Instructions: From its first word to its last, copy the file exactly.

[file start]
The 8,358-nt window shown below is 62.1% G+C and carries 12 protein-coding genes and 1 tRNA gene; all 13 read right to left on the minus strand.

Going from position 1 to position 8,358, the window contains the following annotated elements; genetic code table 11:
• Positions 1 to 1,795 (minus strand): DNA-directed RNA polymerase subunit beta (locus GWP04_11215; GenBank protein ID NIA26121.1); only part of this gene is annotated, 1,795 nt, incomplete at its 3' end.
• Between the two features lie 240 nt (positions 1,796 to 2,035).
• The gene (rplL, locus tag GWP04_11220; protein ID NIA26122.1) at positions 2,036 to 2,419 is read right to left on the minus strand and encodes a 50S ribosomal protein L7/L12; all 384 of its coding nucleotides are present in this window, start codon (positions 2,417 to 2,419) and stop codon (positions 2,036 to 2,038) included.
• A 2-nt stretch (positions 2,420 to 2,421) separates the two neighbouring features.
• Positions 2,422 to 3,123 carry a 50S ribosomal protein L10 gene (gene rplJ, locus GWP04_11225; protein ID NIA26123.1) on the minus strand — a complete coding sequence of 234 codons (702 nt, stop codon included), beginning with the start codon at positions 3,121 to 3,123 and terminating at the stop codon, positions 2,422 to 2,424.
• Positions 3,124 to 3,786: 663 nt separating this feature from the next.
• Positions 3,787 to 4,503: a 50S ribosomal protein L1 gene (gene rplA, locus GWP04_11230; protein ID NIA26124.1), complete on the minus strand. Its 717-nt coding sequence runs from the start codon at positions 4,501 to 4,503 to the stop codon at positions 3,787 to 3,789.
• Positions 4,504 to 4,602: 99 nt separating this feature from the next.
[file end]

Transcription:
The 8,358-nt window shown below is 62.1% G+C and carries 12 protein-coding genes and 1 tRNA gene; all 13 read right to left on the minus strand.

Going from position 1 to position 8,358, the window contains the following annotated elements; genetic code table 11:
• Positions 1 to 1,795 (minus strand): DNA-directed RNA polymerase subunit beta (locus GWP04_11215; GenBank protein ID NIA26121.1); only part of this gene is annotated, 1,795 nt, incomplete at its 3' end.
• Between the two features lie 240 nt (positions 1,796 to 2,035).
• The gene (rplL, locus tag GWP04_11220; protein ID NIA26122.1) at positions 2,036 to 2,419 is read right to left on the minus strand and encodes a 50S ribosomal protein L7/L12; all 384 of its coding nucleotides are present in this window, start codon (positions 2,417 to 2,419) and stop codon (positions 2,036 to 2,038) included.
• A 2-nt stretch (positions 2,420 to 2,421) separates the two neighbouring features.
• Positions 2,422 to 3,123 carry a 50S ribosomal protein L10 gene (gene rplJ, locus GWP04_11225; protein ID NIA26123.1) on the minus strand — a complete coding sequence of 234 codons (702 nt, stop codon included), beginning with the start codon at positions 3,121 to 3,123 and terminating at the stop codon, positions 2,422 to 2,424.
• Positions 3,124 to 3,786: 663 nt separating this feature from the next.
• Positions 3,787 to 4,503: a 50S ribosomal protein L1 gene (gene rplA, locus GWP04_11230; protein ID NIA26124.1), complete on the minus strand. Its 717-nt coding sequence runs from the start codon at positions 4,501 to 4,503 to the stop codon at positions 3,787 to 3,789.
• Positions 4,504 to 4,602: 99 nt separating this feature from the next.